sustain production for a unit area of shrimp pond, the size of the footprint
    being directly related to the farming intensity.4 An indication of an area’s
    carrying capacity for shrimp farming can be obtained by dividing the mangrove
    area by the average footprint. If the carrying capacity is exceeded,
    organic waste from shrimp farms accumulates and yields fall due to pollution
    and, in particular, to increased incidence of infectious shrimp diseases that
    occur under polluted conditions.
    Causes of shrimp production crashes
    In many industrial systems production busts occur as a result of overinvestment
    in production capacity relative to market demand. Since the early
    1980s global shrimp aquaculture production has grown more or less continuously
    (Figure 1), whereas production crashes have occurred at national or subnational
    scales even in the face of strong international demand. Underlying the
    production busts are failures of policy makers and authorities to recognize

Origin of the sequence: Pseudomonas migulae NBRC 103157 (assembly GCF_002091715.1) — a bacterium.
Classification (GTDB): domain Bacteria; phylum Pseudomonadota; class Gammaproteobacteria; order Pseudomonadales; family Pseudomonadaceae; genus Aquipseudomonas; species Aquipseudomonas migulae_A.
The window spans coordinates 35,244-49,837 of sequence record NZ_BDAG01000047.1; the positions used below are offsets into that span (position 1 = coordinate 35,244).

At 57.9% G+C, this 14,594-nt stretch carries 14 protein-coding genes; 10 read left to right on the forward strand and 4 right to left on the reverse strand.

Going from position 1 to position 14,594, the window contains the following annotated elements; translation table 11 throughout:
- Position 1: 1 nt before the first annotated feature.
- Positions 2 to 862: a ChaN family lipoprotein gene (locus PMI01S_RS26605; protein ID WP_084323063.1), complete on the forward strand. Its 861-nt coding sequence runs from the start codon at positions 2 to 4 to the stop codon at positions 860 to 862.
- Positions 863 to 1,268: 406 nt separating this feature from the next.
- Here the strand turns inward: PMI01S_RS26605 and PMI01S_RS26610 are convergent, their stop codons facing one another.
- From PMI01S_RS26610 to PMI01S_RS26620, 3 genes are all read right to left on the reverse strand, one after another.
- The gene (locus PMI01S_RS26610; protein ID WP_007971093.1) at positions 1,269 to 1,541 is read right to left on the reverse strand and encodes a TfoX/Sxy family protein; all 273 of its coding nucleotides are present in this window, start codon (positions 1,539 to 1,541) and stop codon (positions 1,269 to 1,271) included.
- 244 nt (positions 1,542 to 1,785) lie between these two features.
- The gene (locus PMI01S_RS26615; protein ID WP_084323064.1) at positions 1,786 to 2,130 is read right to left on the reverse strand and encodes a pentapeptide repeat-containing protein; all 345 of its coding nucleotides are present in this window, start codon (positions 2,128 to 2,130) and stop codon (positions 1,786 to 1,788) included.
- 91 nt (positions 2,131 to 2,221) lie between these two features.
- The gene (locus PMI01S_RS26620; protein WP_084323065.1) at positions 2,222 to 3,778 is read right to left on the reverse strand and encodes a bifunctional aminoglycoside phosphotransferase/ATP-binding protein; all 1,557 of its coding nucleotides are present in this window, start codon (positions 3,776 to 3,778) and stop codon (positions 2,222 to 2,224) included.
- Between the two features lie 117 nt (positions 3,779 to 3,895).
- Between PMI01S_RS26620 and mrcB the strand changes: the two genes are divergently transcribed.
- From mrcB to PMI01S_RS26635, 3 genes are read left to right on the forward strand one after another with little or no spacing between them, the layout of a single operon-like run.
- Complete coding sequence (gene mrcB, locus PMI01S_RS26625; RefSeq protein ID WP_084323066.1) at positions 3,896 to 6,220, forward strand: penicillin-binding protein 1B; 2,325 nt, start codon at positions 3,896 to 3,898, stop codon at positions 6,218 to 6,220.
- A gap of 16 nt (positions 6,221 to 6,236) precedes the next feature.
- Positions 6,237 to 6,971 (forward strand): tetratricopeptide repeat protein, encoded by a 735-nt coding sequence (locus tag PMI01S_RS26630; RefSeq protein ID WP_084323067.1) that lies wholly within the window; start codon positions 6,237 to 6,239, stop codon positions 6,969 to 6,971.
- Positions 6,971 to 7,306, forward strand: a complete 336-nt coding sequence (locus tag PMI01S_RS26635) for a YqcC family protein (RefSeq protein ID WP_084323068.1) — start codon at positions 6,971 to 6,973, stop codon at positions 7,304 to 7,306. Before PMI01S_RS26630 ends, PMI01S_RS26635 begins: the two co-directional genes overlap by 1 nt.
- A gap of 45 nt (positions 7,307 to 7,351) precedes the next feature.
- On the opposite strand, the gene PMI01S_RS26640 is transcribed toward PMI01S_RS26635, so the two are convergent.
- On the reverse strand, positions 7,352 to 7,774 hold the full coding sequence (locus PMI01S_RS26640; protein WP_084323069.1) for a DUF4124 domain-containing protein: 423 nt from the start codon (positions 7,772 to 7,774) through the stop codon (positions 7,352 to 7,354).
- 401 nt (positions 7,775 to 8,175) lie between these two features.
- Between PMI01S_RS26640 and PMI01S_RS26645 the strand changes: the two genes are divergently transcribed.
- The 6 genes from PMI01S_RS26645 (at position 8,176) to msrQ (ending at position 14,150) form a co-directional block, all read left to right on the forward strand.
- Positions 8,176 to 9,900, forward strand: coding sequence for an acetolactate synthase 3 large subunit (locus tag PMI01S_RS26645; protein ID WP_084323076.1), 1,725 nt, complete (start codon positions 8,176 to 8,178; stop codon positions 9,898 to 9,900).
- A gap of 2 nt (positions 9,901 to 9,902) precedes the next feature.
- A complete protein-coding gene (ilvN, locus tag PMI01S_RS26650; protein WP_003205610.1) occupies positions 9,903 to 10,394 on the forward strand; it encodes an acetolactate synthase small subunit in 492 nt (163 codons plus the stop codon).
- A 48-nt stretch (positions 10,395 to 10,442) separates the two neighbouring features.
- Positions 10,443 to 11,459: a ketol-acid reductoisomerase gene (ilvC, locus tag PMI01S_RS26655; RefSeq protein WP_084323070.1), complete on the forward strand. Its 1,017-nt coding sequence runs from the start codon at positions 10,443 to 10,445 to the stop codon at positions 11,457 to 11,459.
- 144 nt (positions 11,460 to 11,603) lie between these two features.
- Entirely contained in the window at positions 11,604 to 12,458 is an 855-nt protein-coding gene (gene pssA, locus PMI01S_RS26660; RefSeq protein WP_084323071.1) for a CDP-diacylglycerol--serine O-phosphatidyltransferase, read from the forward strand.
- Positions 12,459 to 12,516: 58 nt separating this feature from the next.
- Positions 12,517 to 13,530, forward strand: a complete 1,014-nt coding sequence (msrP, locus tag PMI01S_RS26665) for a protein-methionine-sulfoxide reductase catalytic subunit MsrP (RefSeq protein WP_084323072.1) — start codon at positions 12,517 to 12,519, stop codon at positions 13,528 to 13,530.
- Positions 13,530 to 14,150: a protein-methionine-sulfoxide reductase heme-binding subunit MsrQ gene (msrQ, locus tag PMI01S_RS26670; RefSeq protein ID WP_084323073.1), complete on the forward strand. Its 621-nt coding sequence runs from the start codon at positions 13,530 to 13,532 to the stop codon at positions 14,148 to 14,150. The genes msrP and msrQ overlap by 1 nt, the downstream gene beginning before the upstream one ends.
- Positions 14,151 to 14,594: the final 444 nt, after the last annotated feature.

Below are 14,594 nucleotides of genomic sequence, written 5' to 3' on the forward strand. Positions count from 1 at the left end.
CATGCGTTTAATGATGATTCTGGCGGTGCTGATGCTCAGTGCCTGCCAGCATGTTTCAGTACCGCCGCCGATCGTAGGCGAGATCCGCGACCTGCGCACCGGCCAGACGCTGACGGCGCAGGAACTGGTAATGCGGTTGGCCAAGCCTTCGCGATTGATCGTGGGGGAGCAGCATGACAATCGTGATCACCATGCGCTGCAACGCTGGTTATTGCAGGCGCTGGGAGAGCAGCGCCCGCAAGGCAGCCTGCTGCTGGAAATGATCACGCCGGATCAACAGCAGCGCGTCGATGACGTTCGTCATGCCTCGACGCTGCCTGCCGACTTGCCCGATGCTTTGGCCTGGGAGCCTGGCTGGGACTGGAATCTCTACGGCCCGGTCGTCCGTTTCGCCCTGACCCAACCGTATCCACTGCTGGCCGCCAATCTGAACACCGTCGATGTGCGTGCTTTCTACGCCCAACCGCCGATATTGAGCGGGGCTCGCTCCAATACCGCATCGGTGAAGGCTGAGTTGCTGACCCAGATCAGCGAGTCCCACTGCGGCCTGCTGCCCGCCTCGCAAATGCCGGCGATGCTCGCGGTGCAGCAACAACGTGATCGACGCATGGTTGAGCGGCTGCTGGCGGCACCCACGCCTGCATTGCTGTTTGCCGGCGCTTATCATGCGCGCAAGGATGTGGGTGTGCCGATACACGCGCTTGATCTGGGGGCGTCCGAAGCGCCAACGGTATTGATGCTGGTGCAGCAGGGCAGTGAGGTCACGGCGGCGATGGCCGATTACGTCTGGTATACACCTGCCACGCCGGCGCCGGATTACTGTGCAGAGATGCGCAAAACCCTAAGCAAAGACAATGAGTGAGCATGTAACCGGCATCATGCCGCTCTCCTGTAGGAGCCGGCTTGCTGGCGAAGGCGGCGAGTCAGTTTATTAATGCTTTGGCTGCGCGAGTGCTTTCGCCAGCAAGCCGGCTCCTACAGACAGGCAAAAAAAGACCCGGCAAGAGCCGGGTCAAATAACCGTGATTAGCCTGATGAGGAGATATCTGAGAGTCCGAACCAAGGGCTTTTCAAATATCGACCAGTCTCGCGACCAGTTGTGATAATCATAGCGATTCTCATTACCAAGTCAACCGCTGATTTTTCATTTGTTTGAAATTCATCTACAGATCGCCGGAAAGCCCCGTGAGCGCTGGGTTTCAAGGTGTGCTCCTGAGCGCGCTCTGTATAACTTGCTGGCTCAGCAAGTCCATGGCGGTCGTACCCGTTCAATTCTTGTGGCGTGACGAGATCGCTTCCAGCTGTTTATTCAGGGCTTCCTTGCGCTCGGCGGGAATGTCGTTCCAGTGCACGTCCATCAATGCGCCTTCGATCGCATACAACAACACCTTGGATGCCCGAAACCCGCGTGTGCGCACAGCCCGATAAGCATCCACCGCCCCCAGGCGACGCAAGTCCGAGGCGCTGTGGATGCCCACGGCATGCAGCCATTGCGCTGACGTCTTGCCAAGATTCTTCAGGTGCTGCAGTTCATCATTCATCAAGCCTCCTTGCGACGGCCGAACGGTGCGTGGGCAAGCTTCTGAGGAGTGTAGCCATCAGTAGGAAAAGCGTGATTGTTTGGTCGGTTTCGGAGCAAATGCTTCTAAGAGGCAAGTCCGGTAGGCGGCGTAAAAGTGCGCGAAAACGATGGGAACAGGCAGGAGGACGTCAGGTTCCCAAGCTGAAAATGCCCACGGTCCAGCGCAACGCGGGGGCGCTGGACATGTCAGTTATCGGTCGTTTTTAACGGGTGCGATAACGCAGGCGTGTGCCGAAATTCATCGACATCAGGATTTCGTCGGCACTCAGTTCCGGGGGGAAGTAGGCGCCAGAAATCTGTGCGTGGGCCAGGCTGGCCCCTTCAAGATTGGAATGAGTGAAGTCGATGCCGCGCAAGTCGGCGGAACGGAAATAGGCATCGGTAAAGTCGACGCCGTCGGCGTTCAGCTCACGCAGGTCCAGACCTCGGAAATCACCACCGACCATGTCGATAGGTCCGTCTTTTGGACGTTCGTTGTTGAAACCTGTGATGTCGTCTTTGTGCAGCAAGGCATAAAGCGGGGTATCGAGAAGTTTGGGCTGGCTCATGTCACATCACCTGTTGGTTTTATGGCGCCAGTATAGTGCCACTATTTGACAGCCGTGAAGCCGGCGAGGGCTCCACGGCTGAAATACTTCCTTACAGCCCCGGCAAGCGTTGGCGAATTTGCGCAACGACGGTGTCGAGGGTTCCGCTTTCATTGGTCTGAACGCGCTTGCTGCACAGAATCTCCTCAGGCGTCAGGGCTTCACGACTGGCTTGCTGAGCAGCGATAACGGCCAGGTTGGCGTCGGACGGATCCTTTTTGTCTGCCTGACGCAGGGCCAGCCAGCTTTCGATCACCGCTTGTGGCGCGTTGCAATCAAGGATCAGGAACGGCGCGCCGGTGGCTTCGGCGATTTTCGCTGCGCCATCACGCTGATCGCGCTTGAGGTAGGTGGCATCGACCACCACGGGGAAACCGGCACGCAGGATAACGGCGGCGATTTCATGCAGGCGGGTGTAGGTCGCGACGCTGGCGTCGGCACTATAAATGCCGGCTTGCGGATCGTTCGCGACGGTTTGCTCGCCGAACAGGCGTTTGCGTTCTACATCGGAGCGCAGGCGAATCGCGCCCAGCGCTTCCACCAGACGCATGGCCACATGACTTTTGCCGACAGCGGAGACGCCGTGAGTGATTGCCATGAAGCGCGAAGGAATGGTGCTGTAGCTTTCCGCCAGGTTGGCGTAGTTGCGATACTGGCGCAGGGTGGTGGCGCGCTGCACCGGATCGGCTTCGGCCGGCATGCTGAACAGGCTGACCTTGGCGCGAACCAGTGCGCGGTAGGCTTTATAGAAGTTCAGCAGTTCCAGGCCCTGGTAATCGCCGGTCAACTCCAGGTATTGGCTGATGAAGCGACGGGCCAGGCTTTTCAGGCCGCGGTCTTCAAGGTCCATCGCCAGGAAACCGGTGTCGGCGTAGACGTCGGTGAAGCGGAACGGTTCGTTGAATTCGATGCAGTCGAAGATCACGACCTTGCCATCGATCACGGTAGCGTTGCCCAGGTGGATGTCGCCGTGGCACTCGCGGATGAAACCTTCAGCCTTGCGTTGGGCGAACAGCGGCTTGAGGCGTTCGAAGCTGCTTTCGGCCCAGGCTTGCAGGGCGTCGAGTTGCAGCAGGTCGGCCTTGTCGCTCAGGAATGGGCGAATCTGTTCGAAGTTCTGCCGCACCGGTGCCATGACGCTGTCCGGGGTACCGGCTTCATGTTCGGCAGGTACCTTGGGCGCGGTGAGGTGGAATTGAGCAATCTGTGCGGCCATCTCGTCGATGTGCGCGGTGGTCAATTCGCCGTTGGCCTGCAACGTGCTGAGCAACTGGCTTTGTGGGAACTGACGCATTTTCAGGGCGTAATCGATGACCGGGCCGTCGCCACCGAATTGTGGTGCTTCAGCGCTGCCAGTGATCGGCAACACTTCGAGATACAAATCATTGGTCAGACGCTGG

industry dependence on ecological services and take effective measures to
    limit entry into the industry and preserve the natural capital that provides the
    services. Shrimp farms have often been allowed to proliferate in numbers and
    densities far exceeding the ecological carrying capacity. Furthermore, farms
    have often been established directly within mangroves with the result that
    large areas of mangrove have been cleared to make way for shrimp ponds,
    canals, and access roads. In sum, the shrimp farming industry has often exceeded
    and consumed its carrying capacity. Such systems inevitably exhibit